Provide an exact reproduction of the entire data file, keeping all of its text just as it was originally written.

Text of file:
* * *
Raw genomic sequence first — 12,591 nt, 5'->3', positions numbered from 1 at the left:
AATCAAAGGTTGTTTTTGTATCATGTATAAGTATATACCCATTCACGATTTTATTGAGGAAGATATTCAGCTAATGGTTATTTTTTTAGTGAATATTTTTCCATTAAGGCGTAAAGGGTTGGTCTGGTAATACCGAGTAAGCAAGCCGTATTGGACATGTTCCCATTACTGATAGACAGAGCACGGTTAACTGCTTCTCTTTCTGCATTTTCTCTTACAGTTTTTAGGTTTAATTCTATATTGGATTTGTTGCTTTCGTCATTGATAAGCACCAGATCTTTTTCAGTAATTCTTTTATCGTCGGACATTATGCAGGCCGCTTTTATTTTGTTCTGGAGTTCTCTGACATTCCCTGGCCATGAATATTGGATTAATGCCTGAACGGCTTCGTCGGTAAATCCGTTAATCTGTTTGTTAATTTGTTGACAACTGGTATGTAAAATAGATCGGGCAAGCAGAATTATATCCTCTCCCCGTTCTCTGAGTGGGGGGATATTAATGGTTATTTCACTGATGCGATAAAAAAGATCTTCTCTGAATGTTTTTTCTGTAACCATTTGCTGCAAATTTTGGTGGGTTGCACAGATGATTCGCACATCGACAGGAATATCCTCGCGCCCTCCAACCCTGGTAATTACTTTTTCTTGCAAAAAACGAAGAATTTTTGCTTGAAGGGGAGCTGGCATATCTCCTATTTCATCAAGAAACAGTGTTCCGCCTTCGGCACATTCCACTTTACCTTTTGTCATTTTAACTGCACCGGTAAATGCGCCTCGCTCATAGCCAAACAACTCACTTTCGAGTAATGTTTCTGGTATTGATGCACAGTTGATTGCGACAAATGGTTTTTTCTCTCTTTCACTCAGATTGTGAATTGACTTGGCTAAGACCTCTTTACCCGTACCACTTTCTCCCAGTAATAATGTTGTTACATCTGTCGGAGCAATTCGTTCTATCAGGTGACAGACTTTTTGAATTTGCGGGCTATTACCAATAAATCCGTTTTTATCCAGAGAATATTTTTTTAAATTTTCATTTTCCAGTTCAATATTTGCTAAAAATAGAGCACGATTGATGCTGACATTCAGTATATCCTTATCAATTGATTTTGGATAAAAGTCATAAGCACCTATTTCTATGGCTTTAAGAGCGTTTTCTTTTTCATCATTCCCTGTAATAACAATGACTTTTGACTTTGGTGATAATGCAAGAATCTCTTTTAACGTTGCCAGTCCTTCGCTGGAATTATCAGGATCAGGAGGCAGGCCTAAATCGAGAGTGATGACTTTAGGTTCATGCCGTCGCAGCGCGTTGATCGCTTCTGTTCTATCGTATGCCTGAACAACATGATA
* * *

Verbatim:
Raw genomic sequence first — 12,591 nt, 5'->3', positions numbered from 1 at the left:
AATCAAAGGTTGTTTTTGTATCATGTATAAGTATATACCCATTCACGATTTTATTGAGGAAGATATTCAGCTAATGGTTATTTTTTTAGTGAATATTTTTCCATTAAGGCGTAAAGGGTTGGTCTGGTAATACCGAGTAAGCAAGCCGTATTGGACATGTTCCCATTACTGATAGACAGAGCACGGTTAACTGCTTCTCTTTCTGCATTTTCTCTTACAGTTTTTAGGTTTAATTCTATATTGGATTTGTTGCTTTCGTCATTGATAAGCACCAGATCTTTTTCAGTAATTCTTTTATCGTCGGACATTATGCAGGCCGCTTTTATTTTGTTCTGGAGTTCTCTGACATTCCCTGGCCATGAATATTGGATTAATGCCTGAACGGCTTCGTCGGTAAATCCGTTAATCTGTTTGTTAATTTGTTGACAACTGGTATGTAAAATAGATCGGGCAAGCAGAATTATATCCTCTCCCCGTTCTCTGAGTGGGGGGATATTAATGGTTATTTCACTGATGCGATAAAAAAGATCTTCTCTGAATGTTTTTTCTGTAACCATTTGCTGCAAATTTTGGTGGGTTGCACAGATGATTCGCACATCGACAGGAATATCCTCGCGCCCTCCAACCCTGGTAATTACTTTTTCTTGCAAAAAACGAAGAATTTTTGCTTGAAGGGGAGCTGGCATATCTCCTATTTCATCAAGAAACAGTGTTCCGCCTTCGGCACATTCCACTTTACCTTTTGTCATTTTAACTGCACCGGTAAATGCGCCTCGCTCATAGCCAAACAACTCACTTTCGAGTAATGTTTCTGGTATTGATGCACAGTTGATTGCGACAAATGGTTTTTTCTCTCTTTCACTCAGATTGTGAATTGACTTGGCTAAGACCTCTTTACCCGTACCACTTTCTCCCAGTAATAATGTTGTTACATCTGTCGGAGCAATTCGTTCTATCAGGTGACAGACTTTTTGAATTTGCGGGCTATTACCAATAAATCCGTTTTTATCCAGAGAATATTTTTTTAAATTTTCATTTTCCAGTTCAATATTTGCTAAAAATAGAGCACGATTGATGCTGACATTCAGTATATCCTTATCAATTGATTTTGGATAAAAGTCATAAGCACCTATTTCTATGGCTTTAAGAGCGTTTTCTTTTTCATCATTCCCTGTAATAACAATGACTTTTGACTTTGGTGATAATGCAAGAATCTCTTTTAACGTTGCCAGTCCTTCGCTGGAATTATCAGGATCAGGAGGCAGGCCTAAATCGAGAGTGATGACTTTAGGTTCATGCCGTCGCAGCGCGTTGATCGCTTCTGTTCTATCGTATGCCTGAACAACATGATA